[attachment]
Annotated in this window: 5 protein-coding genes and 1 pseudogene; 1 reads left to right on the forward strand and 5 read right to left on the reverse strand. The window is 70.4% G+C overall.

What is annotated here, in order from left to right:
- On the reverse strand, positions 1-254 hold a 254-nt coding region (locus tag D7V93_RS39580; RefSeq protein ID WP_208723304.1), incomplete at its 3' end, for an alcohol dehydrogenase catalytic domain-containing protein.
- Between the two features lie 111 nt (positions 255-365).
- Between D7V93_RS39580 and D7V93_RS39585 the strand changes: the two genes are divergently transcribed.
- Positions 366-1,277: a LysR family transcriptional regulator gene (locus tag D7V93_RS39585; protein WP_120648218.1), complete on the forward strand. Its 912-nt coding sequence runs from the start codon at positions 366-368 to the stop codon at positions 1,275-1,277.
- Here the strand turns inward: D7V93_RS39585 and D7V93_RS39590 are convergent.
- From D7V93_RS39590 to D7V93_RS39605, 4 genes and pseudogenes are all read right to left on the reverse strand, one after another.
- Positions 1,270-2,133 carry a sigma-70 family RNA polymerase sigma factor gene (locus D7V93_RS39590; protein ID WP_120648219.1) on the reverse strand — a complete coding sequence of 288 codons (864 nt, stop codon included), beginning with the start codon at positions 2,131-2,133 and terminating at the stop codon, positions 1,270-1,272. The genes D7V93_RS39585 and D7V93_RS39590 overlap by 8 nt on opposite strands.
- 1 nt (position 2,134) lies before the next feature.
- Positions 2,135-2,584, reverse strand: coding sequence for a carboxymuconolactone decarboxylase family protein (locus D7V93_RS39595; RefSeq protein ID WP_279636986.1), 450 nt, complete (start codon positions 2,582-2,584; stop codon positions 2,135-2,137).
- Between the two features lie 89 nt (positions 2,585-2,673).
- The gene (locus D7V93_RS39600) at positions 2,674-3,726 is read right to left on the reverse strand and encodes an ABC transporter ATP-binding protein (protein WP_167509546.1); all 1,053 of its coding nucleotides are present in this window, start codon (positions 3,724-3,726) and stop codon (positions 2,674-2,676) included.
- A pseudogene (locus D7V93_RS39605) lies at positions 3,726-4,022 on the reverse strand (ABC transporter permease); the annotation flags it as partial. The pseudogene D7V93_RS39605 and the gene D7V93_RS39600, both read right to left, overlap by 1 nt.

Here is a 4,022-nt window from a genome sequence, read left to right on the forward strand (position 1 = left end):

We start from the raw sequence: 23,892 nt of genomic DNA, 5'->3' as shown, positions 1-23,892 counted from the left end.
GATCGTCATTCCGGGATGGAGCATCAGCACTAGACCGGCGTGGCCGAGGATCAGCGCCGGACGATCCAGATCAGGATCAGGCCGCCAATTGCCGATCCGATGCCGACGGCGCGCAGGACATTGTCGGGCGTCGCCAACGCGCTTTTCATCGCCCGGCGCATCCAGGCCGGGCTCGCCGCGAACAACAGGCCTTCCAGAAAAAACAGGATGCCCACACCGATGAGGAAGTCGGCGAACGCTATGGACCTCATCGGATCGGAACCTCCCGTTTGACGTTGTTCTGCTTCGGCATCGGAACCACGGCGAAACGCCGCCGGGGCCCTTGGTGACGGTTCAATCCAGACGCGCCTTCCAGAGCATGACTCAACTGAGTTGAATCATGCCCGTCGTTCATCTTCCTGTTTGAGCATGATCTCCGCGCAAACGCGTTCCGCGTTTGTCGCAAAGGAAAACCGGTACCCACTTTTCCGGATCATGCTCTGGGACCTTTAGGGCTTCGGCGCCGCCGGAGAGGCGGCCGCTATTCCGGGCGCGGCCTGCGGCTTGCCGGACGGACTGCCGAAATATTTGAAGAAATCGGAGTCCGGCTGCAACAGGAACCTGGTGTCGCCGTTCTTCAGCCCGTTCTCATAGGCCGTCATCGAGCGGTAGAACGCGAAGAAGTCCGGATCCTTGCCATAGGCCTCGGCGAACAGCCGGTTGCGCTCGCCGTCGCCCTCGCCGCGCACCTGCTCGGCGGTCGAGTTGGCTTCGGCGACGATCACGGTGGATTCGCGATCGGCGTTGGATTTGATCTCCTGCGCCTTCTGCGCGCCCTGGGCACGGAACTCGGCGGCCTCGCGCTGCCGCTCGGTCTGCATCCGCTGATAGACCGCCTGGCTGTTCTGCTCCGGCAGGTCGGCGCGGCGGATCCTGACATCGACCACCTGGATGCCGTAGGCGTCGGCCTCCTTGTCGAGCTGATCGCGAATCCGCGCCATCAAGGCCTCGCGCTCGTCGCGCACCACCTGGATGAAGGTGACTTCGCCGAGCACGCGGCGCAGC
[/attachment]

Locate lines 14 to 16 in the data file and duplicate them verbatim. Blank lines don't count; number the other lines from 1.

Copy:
- A pseudogene (locus D7V93_RS39605) lies at positions 3,726-4,022 on the reverse strand (ABC transporter permease); the annotation flags it as partial. The pseudogene D7V93_RS39605 and the gene D7V93_RS39600, both read right to left, overlap by 1 nt.

Here is a 4,022-nt window from a genome sequence, read left to right on the forward strand (position 1 = left end):

We start from the raw sequence: 23,892 nt of genomic DNA, 5'->3' as shown, positions 1-23,892 counted from the left end.